Asked for the latest assessment of the impact of the strike, the Prime Minister’s Spokesman (PMS) said there would be a further update from the Cabinet Office, but that the latest figures suggested that a quarter of civil servants, around 135,000, were on strike. He added that there was no serious disruption at the UK border entry points and no reports of excessive queues. He said that 14 out of over 900 job centres were closed and that in England 62 per cent of schools were closed, 30 per cent were open or partially open and the status of eight per cent of schools was unknown.
Asked if this corrected what the Prime Minister had said at Prime Minister’s Questions, the PMS said the figures had been changing. Asked if the squib was still damp, the PMS said the figures showed that our contingency plans have been reasonably effective in mitigating the impact of the strikes. He added that we always knew there would be a significant impact on schools. Asked if ambulance and emergency calls had been affected, the PMS said he did not have any reports to suggest that was a problem.
Asked what the cost of the strike had been, given it had been projected that £0.5 billion would be the impact if everyone went on strike, the PMS said he did not think that HM Treasury had made an assessment. The Government was still collecting the data on the level of disruption.
Asked if he knew how many Whitehall civil servants were on strike, the PMS said no; that was not an easy thing to generate since departments had staff in Whitehall and in buildings across the country. Asked how many Downing Street staff were on strike, the PMS said a handful. Asked how many Downing Street staff there were, the PMS said a couple of hundred people.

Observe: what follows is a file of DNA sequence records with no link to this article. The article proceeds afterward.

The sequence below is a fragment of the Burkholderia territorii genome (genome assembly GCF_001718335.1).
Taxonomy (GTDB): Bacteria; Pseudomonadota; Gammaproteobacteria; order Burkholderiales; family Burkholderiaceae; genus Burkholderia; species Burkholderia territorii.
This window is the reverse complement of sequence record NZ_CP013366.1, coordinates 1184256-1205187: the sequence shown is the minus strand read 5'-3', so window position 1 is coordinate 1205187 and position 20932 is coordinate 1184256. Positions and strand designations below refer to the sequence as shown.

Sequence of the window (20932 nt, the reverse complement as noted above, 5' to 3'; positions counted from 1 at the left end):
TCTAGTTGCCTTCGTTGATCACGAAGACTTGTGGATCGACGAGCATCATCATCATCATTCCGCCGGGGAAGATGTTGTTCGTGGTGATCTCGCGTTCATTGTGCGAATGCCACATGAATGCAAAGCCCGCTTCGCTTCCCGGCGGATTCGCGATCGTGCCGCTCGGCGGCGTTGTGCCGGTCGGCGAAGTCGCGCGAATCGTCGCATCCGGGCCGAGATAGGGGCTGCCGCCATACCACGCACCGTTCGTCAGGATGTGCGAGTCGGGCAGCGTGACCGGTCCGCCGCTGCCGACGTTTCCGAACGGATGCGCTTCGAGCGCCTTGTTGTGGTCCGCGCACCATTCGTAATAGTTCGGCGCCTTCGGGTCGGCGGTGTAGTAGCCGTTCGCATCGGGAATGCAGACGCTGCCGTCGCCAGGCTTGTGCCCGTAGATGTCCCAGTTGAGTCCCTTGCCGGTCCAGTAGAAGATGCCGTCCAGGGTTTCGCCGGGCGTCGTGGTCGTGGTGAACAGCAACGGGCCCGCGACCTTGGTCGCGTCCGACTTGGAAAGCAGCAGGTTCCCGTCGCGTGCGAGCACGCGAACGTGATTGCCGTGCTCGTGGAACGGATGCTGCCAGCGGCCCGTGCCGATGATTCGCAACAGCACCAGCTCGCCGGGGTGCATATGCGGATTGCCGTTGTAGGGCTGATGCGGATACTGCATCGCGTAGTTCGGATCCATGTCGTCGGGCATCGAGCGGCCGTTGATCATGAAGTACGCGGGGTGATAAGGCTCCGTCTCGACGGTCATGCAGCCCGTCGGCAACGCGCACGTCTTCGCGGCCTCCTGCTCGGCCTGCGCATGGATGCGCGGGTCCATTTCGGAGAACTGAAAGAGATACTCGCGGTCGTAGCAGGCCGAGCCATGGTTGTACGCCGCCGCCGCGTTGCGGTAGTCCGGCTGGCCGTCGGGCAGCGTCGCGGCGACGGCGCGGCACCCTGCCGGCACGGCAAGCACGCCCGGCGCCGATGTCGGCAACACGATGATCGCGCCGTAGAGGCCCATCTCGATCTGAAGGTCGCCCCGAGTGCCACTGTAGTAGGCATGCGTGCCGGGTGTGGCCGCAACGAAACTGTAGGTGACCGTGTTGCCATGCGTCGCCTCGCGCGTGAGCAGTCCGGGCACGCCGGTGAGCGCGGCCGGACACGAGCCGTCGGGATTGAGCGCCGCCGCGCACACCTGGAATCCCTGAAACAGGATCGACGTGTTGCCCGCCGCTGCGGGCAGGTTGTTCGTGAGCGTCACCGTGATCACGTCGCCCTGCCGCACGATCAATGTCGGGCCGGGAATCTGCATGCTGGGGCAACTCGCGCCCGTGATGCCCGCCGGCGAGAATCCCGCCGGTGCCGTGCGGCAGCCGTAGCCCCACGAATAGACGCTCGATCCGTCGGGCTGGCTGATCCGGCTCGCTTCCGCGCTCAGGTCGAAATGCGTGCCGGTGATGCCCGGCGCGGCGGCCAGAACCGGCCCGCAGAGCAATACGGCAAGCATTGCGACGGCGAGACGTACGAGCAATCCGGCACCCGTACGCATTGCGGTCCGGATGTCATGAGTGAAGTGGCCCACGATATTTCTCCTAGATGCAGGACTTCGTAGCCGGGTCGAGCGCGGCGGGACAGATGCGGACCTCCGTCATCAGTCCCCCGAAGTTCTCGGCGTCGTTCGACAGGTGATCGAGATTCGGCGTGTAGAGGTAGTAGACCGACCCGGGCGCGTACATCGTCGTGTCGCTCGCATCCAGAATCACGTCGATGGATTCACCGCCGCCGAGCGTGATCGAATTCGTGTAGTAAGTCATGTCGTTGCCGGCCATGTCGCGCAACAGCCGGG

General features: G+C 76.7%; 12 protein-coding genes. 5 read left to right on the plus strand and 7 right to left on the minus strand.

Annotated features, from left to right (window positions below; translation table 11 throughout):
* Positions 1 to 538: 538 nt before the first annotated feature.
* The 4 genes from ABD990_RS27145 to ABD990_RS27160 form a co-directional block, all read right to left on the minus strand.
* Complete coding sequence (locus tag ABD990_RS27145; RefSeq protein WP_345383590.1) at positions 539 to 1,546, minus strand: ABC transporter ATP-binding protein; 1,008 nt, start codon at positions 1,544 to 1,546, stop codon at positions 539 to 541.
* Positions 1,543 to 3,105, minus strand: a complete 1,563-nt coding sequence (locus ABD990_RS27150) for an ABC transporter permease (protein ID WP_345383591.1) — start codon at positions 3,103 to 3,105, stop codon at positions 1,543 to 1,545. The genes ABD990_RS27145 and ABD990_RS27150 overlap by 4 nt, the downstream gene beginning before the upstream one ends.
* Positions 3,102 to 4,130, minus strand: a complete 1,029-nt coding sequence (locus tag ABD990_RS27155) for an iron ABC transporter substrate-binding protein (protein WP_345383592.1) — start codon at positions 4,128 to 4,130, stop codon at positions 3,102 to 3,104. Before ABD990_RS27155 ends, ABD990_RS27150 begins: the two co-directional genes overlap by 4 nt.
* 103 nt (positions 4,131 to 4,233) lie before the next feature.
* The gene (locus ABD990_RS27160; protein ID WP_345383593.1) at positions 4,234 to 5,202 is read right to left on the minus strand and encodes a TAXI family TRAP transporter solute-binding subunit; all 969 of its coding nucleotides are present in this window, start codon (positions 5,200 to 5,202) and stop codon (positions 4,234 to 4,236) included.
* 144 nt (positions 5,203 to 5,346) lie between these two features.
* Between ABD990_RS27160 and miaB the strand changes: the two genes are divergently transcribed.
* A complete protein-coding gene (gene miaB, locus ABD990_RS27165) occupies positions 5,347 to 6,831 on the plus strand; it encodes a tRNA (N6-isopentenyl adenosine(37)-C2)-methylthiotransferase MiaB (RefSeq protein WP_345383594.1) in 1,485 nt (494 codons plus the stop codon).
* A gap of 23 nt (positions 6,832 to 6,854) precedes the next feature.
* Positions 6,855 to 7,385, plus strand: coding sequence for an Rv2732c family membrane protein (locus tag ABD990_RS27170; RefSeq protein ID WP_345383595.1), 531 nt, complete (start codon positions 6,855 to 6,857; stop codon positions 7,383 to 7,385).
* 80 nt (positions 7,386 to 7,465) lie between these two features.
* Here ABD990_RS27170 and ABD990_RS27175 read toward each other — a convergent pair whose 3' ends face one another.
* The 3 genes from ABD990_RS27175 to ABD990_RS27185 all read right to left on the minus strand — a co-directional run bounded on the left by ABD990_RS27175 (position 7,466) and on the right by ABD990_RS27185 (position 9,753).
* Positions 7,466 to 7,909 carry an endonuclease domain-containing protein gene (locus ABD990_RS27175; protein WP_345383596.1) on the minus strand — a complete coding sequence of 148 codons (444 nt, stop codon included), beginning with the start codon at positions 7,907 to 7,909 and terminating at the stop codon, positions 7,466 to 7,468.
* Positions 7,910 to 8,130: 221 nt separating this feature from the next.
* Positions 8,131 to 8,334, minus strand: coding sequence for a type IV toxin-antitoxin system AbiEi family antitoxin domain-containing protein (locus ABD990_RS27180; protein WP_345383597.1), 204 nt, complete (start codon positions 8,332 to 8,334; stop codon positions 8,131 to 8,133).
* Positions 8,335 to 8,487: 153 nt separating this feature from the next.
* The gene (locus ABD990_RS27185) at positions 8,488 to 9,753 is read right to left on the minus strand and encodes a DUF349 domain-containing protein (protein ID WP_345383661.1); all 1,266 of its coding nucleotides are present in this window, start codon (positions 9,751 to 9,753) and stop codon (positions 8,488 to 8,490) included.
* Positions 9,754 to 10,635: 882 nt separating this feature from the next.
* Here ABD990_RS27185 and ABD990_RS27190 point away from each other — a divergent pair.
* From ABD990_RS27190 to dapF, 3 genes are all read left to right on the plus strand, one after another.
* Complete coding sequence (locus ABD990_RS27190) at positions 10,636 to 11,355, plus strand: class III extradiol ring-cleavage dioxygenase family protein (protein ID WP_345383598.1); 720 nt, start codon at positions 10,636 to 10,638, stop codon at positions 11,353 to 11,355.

Asked when the last ministerial-led meeting with unions had taken place, the PMS said there had been lots of meetings. There had been meetings on individual pension schemes led by officials and by ministers. The PMS said meetings with the Chief Secretary to the Treasury, the Minister for the Cabinet Office and TUC delegates had taken place throughout the year and there had been a meeting earlier this month.
Asked if it was irresponsible not to have met since earlier this month, the PMS said that it would be difficult to argue that the Government had not been engaging with the unions: there had been a lot of meetings over a long period of time. Asked what level of meeting would take place tomorrow the PMS said there was a meeting on Civil Service pensions yesterday, there would be meetings on pensions for teachers tomorrow and health care workers on Friday, but that he did not have a cast list.
Asked if he had a figure for public sector workers on strike, the PMS said the only figure he had was for the Civil Service. Asked if the press officer in charge of strikes was on strike, the PMS said a handful of people in Downing Street were on strike and that he was not going to get into names and individuals, adding that the lead press office leading on union issues was the Cabinet Office. The PMS said he would not agree with what he had read but that he would not get into details.